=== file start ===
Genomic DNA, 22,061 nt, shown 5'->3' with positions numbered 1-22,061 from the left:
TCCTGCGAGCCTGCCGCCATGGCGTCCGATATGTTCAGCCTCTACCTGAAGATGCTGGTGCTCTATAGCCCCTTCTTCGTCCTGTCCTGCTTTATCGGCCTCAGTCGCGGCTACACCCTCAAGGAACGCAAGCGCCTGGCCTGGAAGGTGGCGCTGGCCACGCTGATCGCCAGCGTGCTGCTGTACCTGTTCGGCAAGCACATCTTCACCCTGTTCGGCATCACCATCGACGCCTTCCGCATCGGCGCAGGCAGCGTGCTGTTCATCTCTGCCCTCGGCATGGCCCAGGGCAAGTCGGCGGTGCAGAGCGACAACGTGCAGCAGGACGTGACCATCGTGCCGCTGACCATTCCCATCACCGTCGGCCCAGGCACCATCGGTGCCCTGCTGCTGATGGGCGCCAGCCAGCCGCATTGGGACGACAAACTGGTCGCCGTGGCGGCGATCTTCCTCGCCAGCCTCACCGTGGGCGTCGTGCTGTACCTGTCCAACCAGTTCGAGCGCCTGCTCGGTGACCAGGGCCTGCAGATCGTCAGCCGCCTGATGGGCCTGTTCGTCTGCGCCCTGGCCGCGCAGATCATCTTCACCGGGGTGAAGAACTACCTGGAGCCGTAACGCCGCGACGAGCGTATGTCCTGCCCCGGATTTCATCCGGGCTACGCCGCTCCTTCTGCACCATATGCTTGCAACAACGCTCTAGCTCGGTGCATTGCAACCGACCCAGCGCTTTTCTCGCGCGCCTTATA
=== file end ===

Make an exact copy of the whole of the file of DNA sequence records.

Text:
Genomic DNA, 22,061 nt, shown 5'->3' with positions numbered 1-22,061 from the left:
TCCTGCGAGCCTGCCGCCATGGCGTCCGATATGTTCAGCCTCTACCTGAAGATGCTGGTGCTCTATAGCCCCTTCTTCGTCCTGTCCTGCTTTATCGGCCTCAGTCGCGGCTACACCCTCAAGGAACGCAAGCGCCTGGCCTGGAAGGTGGCGCTGGCCACGCTGATCGCCAGCGTGCTGCTGTACCTGTTCGGCAAGCACATCTTCACCCTGTTCGGCATCACCATCGACGCCTTCCGCATCGGCGCAGGCAGCGTGCTGTTCATCTCTGCCCTCGGCATGGCCCAGGGCAAGTCGGCGGTGCAGAGCGACAACGTGCAGCAGGACGTGACCATCGTGCCGCTGACCATTCCCATCACCGTCGGCCCAGGCACCATCGGTGCCCTGCTGCTGATGGGCGCCAGCCAGCCGCATTGGGACGACAAACTGGTCGCCGTGGCGGCGATCTTCCTCGCCAGCCTCACCGTGGGCGTCGTGCTGTACCTGTCCAACCAGTTCGAGCGCCTGCTCGGTGACCAGGGCCTGCAGATCGTCAGCCGCCTGATGGGCCTGTTCGTCTGCGCCCTGGCCGCGCAGATCATCTTCACCGGGGTGAAGAACTACCTGGAGCCGTAACGCCGCGACGAGCGTATGTCCTGCCCCGGATTTCATCCGGGCTACGCCGCTCCTTCTGCACCATATGCTTGCAACAACGCTCTAGCTCGGTGCATTGCAACCGACCCAGCGCTTTTCTCGCGCGCCTTATA